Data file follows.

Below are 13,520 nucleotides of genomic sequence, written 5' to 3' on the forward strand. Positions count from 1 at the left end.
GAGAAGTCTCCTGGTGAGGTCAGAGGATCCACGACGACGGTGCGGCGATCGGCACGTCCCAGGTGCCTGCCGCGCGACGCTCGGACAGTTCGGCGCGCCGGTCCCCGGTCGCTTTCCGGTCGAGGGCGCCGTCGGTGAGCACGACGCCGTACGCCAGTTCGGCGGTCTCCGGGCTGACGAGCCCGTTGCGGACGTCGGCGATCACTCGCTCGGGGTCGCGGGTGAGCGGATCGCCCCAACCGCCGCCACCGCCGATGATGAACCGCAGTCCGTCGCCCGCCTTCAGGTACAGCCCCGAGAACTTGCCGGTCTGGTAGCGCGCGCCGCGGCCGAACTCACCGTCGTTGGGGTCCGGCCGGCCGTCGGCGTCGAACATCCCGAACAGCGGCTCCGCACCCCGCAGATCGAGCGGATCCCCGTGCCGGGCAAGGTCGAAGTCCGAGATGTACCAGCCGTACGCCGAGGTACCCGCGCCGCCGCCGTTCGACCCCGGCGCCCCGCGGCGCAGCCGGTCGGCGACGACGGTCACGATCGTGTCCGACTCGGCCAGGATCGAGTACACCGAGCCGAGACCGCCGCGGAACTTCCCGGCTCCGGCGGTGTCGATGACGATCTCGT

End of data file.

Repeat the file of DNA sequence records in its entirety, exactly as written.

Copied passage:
Below are 13,520 nucleotides of genomic sequence, written 5' to 3' on the forward strand. Positions count from 1 at the left end.
GAGAAGTCTCCTGGTGAGGTCAGAGGATCCACGACGACGGTGCGGCGATCGGCACGTCCCAGGTGCCTGCCGCGCGACGCTCGGACAGTTCGGCGCGCCGGTCCCCGGTCGCTTTCCGGTCGAGGGCGCCGTCGGTGAGCACGACGCCGTACGCCAGTTCGGCGGTCTCCGGGCTGACGAGCCCGTTGCGGACGTCGGCGATCACTCGCTCGGGGTCGCGGGTGAGCGGATCGCCCCAACCGCCGCCACCGCCGATGATGAACCGCAGTCCGTCGCCCGCCTTCAGGTACAGCCCCGAGAACTTGCCGGTCTGGTAGCGCGCGCCGCGGCCGAACTCACCGTCGTTGGGGTCCGGCCGGCCGTCGGCGTCGAACATCCCGAACAGCGGCTCCGCACCCCGCAGATCGAGCGGATCCCCGTGCCGGGCAAGGTCGAAGTCCGAGATGTACCAGCCGTACGCCGAGGTACCCGCGCCGCCGCCGTTCGACCCCGGCGCCCCGCGGCGCAGCCGGTCGGCGACGACGGTCACGATCGTGTCCGACTCGGCCAGGATCGAGTACACCGAGCCGAGACCGCCGCGGAACTTCCCGGCTCCGGCGGTGTCGATGACGATCTCGT